Darrell R. Jackson Terry E. Ewart
Appl. Phys. Lab., College of Ocean and Fishery Sci., Univ. of Washington, Seattle, WA 98105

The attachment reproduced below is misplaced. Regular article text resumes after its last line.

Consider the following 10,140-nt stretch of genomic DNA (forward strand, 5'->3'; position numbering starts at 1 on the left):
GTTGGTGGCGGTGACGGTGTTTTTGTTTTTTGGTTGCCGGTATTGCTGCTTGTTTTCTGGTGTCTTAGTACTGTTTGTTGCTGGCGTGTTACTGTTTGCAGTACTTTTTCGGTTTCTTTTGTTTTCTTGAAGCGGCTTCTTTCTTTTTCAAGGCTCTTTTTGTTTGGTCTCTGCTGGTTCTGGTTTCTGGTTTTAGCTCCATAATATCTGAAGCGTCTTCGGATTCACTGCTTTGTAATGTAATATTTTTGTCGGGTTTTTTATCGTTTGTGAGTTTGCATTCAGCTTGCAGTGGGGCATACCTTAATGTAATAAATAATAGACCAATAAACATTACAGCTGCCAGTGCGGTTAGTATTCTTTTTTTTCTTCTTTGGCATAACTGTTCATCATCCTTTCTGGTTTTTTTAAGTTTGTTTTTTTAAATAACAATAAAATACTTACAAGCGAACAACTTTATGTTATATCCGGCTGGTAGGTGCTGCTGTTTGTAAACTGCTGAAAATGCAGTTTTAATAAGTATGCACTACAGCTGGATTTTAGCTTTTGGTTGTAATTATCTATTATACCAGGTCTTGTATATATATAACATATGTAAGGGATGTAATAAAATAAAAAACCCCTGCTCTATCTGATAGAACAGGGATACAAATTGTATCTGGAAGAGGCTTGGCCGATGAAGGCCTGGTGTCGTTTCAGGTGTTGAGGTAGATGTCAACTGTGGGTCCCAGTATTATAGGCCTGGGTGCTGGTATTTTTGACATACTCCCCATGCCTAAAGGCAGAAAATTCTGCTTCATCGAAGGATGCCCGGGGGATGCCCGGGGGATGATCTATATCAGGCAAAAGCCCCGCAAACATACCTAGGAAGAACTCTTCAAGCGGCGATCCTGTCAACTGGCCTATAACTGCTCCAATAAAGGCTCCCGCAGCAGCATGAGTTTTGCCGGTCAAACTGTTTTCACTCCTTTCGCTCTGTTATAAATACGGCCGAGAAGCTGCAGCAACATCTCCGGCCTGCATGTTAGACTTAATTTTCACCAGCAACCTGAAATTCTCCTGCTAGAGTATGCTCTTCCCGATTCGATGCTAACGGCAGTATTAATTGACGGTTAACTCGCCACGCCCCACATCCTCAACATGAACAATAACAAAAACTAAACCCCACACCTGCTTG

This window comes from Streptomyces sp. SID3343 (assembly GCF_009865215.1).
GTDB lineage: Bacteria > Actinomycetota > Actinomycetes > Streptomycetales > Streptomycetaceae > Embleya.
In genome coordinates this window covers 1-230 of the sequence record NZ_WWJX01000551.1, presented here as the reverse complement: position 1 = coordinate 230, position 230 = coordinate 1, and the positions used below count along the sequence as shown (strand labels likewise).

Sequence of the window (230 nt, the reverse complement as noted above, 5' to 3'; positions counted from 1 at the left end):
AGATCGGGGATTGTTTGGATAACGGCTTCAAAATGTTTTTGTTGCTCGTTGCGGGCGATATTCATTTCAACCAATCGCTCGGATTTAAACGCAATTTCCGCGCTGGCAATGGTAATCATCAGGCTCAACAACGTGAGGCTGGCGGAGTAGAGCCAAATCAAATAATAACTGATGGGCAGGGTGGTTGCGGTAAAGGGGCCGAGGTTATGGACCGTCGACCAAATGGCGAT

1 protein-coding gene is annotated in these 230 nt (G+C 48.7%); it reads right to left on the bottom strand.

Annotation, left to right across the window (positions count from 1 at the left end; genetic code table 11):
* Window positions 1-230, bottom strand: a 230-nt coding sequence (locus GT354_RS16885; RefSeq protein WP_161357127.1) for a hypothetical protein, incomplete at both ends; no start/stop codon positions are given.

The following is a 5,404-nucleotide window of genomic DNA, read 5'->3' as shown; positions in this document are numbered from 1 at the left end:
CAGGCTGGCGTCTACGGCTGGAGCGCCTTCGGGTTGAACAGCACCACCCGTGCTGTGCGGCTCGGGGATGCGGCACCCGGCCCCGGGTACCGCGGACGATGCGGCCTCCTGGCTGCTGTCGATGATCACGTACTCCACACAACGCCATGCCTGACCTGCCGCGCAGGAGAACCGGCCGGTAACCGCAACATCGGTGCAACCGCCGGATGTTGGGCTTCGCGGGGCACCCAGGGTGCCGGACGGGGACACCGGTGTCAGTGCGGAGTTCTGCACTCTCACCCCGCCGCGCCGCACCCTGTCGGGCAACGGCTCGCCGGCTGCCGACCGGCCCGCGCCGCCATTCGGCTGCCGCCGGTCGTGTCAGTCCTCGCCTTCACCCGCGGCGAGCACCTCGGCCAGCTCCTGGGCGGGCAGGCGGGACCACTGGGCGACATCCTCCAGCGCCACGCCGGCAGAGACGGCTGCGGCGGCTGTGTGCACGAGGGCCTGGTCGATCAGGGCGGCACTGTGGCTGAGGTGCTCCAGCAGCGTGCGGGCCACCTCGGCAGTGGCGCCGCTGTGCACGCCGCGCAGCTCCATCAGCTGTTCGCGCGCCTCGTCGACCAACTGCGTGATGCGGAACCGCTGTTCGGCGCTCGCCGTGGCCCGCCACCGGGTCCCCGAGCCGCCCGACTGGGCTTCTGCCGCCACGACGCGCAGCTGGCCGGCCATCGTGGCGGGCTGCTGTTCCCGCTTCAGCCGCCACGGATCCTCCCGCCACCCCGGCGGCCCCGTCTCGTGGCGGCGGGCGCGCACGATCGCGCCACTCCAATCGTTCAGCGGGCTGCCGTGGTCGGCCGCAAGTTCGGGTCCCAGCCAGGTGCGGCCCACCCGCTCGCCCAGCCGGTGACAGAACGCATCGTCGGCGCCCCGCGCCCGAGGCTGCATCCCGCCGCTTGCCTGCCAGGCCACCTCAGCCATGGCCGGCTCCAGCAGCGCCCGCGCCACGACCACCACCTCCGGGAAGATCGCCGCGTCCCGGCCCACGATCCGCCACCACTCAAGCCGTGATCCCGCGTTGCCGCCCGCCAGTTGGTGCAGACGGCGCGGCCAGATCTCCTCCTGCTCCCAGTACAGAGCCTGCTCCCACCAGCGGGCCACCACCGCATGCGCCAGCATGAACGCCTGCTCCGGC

The performance of matched-field processing is degraded due to randomness of the propagation medium. With a vertical array, this degradation takes the form of fragmentation and wandering of the peaks (mainlobe and sidelobes) in the range-depth ambiguity surface. The resulting errors in localization are characterized in terms of the rms processor output. Simulations and theory specialized to the cw Bartlett processor are used. First, the case of an ocean waveguide with a quadratic average sound-speed profile and vertically stationary sound-speed fluctuation statistics is examined. Next, approximations are introduced so that a relatively simple analytic model can be abstracted from the theory. This model is checked against Monte Carlo PE computations that avoid some of the simplifying approximations. The simple model contains scaling rules for processor performance as a function of frequency, array length, and medium vertical correlation length. In general, the effects of internal waves become more important as frequency increases, array length increases, medium correlation length decreases, and range increases. The processor is predicted to be most sensitive to internal-wave mismatch for sources that are in convergence zones. Finally, the analytical model is compared to Monte Carlo PE computations using oceanic realizations obtained from a realistic dynamic internal wave model.